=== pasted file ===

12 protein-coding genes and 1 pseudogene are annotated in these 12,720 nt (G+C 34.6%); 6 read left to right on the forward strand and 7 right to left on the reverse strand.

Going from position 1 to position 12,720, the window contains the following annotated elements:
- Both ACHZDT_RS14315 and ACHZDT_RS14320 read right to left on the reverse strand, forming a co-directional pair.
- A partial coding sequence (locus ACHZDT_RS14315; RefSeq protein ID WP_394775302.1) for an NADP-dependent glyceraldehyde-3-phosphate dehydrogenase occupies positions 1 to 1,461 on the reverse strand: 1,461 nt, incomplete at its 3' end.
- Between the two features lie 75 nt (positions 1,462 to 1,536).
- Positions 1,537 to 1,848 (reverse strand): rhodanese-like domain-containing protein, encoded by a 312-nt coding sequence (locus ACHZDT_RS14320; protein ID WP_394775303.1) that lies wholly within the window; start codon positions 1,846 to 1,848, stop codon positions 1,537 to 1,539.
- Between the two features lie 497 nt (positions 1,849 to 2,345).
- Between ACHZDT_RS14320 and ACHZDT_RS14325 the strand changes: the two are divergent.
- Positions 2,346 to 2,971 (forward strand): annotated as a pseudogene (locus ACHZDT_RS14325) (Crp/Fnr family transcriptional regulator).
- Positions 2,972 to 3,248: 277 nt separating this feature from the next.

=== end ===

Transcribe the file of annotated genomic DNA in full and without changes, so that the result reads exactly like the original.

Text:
12 protein-coding genes and 1 pseudogene are annotated in these 12,720 nt (G+C 34.6%); 6 read left to right on the forward strand and 7 right to left on the reverse strand.

Going from position 1 to position 12,720, the window contains the following annotated elements:
- Both ACHZDT_RS14315 and ACHZDT_RS14320 read right to left on the reverse strand, forming a co-directional pair.
- A partial coding sequence (locus ACHZDT_RS14315; RefSeq protein ID WP_394775302.1) for an NADP-dependent glyceraldehyde-3-phosphate dehydrogenase occupies positions 1 to 1,461 on the reverse strand: 1,461 nt, incomplete at its 3' end.
- Between the two features lie 75 nt (positions 1,462 to 1,536).
- Positions 1,537 to 1,848 (reverse strand): rhodanese-like domain-containing protein, encoded by a 312-nt coding sequence (locus ACHZDT_RS14320; protein ID WP_394775303.1) that lies wholly within the window; start codon positions 1,846 to 1,848, stop codon positions 1,537 to 1,539.
- Between the two features lie 497 nt (positions 1,849 to 2,345).
- Between ACHZDT_RS14320 and ACHZDT_RS14325 the strand changes: the two are divergent.
- Positions 2,346 to 2,971 (forward strand): annotated as a pseudogene (locus ACHZDT_RS14325) (Crp/Fnr family transcriptional regulator).
- Positions 2,972 to 3,248: 277 nt separating this feature from the next.